Retired rugby league star Manu Vatuvei has pleaded guilty to importation of methamphetamine.
The former Warriors player and reality TV celebrity, 35, admitted the crime while appearing at a mostly empty Manukau courtroom on Wednesday alongside his lawyer.
The charge carries a maximum penalty of life in prison. Vatuvei is set to be sentenced in December. Judge Jonathan Moses allowed him to remain free on bail, with tight curfew restrictions, until then.
The plea nearly brings to an end to a nearly two-year legal saga, including 18 months in which he was identified only as "one of the biggest names in New Zealand sport" due to his ultimately failed fight for name suppression.
Vatuvei - listed in court documents by his full name, Manu Mapuhola Mafi-Vatuvei - was one of four people arrested in 2019 following a joint investigation by Counties Manukau police and Customs into methamphetamine supply.
He was charged with importing, possessing and supplying methamphetamine in September, October and November that year. Prosecutors intend to drop the additional allegations at sentencing in lieu of Wednesday's plea to the representative charge.
Vatuvei kept his name suppressed from November 2019 until May 2021, when he revealed himself as the defendant in a video post to Instagram.
Name suppression was initially ordered to protect an ongoing police investigation, but in November 2020 - one year into the case - prosecutors no longer sought it. Vatuvei, however, attempted to have the suppression order continued anyway.
His lawyer argued to the District Court and later to the High Court that the league star would face extreme hardship if named and his fair trial rights would be jeopardised. But his application was declined after Crown prosecutor Jessica Pridgeon argued that being well known in and of itself didn't mean the defendant would suffer extreme hardship.
"In 2019 I was charged with importation, possession and supply of methamphetamine," Vatuvei said in his social media post the night before his suppression was set to expire.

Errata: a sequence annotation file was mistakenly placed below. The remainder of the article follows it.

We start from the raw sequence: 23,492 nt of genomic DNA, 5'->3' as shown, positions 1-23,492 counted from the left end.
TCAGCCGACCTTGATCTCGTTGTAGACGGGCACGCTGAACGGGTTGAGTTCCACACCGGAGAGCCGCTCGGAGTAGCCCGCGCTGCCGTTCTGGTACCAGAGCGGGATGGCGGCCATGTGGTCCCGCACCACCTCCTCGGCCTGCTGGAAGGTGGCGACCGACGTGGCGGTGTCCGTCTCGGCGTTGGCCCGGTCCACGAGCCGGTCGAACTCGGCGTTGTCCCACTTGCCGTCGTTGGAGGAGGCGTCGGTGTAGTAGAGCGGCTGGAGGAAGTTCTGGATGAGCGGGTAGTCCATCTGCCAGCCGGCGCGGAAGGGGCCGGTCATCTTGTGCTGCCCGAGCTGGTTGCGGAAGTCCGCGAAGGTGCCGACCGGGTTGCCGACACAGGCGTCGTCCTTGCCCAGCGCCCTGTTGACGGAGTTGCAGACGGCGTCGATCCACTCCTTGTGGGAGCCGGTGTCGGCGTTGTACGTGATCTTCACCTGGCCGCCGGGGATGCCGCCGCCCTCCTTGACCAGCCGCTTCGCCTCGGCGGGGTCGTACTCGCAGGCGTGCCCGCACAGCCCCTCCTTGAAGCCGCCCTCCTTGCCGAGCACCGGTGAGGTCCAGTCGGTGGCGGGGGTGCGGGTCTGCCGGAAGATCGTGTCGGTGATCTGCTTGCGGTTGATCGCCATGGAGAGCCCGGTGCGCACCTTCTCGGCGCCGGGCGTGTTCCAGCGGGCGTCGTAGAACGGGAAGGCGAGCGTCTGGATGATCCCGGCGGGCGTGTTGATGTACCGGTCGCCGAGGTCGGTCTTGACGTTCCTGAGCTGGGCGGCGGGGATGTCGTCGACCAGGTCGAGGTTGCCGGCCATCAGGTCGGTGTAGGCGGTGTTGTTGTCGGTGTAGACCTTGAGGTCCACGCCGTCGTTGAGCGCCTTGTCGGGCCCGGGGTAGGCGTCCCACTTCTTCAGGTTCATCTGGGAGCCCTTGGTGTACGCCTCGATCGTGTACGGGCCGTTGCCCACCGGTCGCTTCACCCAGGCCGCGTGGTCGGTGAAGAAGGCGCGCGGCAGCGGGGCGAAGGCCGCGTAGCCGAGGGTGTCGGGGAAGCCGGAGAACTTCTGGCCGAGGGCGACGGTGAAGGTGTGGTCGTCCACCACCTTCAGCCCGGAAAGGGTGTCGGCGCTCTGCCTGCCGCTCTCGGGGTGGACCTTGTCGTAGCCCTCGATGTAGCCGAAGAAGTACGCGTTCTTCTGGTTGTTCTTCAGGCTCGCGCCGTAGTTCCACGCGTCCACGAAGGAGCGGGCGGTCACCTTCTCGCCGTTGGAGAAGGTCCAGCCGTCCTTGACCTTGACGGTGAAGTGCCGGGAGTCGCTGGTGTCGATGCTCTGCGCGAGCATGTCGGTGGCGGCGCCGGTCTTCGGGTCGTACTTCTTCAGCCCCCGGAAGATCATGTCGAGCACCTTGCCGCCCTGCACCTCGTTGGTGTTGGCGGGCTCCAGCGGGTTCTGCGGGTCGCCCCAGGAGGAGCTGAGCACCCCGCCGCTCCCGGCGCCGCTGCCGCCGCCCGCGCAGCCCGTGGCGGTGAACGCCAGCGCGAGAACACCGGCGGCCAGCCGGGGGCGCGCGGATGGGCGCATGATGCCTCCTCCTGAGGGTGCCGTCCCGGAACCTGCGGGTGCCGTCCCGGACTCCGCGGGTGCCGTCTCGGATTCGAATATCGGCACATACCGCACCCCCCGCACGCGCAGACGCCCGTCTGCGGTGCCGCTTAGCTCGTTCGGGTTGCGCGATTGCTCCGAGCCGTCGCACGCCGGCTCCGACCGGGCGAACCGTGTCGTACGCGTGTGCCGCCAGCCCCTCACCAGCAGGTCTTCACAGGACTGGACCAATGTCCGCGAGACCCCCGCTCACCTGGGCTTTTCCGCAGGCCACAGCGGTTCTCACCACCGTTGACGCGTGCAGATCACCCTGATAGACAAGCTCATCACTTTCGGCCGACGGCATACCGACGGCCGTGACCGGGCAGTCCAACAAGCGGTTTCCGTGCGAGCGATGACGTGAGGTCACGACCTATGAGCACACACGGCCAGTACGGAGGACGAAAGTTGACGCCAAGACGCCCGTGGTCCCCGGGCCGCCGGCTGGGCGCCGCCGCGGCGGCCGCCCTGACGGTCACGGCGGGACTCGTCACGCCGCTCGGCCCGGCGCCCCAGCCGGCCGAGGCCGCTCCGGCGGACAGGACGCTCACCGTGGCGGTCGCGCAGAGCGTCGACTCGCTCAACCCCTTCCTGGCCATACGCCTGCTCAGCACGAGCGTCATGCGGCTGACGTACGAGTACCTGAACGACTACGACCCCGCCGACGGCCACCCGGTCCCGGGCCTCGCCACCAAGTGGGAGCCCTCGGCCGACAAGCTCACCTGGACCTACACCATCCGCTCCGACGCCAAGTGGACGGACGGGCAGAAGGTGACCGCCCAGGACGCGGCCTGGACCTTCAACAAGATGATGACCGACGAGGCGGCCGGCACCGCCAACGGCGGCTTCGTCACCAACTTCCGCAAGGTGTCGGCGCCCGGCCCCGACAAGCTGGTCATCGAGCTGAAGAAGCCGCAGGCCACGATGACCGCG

"All these charges are accusations and I'll be fighting my innocence for these charges. I know there will be a lot of questions that are wanting answers but I've been advised from my legal team that that's all I can talk about."
Vatuvei was one of four co-defendants in the case, including his brother.
On September 14, Lopini Lautau Mafi, 48, also pleaded guilty to one representative charge of importing methamphetamine. Following the plea, he was remanded back into custody by Judge Moses. The siblings are set to be sentenced at the same hearing in December.
Michael Naufahu, 33, pleaded guilty to one charge of conspiracy to import methamphetamine last October.
A fourth co-defendant's case remains pending.
Affectionately nicknamed "the Beast" by fans, Vatuvei played for the Warriors from 2004 to 2017 - the team's top try scorer for many of those seasons - before spending his final year of professional rugby league in Europe with the Salford Red Devils.
During that same time, he represented New Zealand in 29 test matches, including the team's triumphant 2008 World Cup, during which he set a tournament record for most tries in a single match by a New Zealand player. As a result, he was named international winger of the year. He also represented Tonga twice in 2017.
In 2018, Vatuvei fought in his first and only professional boxing match as an undercard for Joseph Parker, but he hung up the gloves after discovering a brain cyst.
He then transitioned to dancing, winning reality TV series Dancing with the Stars in June 2019, just months before his arrest.
His court case is not the first time Vatuvei has faced public controversy.
In 2016, Vatuvei was one of five Warriors players who were dropped to reserve grade and stood down from test selection as punishment after they admitted taking pills and energy drinks on an unsanctioned late night out in Auckland.
"We're all embarrassed by what we did," he told the media after taking a week's medical leave. "We've got standards in our team and something that myself, having been at the club for a long time, it was not something that I liked to do.
"To all the members and sponsors, (I'm) sorry to have put you in this position."
In 2018, Vatuvei found himself at the centre of unwanted attention again after he appeared in a video promoting the Head Hunters gang. When approached by the Herald at the time, Vatuvei said he had no idea he'd be featured in the video.
"I was just there for a family day for a few friends who asked me if I could come and support it and join in with the kids," he said. "I'll always do anything for the kids – that's why I went along."
Asked if he had friends in the Head Hunters, Vatuvei said: "I've got heaps of friends everywhere – there are some in gangs and there are some who aren't in gangs."
Vatuvei and defence lawyer Vivienne Feyen both wore masks as they addressed the judge at Manukau District Court on Wednesday. The Crown prosecutor and multiple media outlets attended via audio-video link, part of the court's ongoing Covid-19 safety protocol.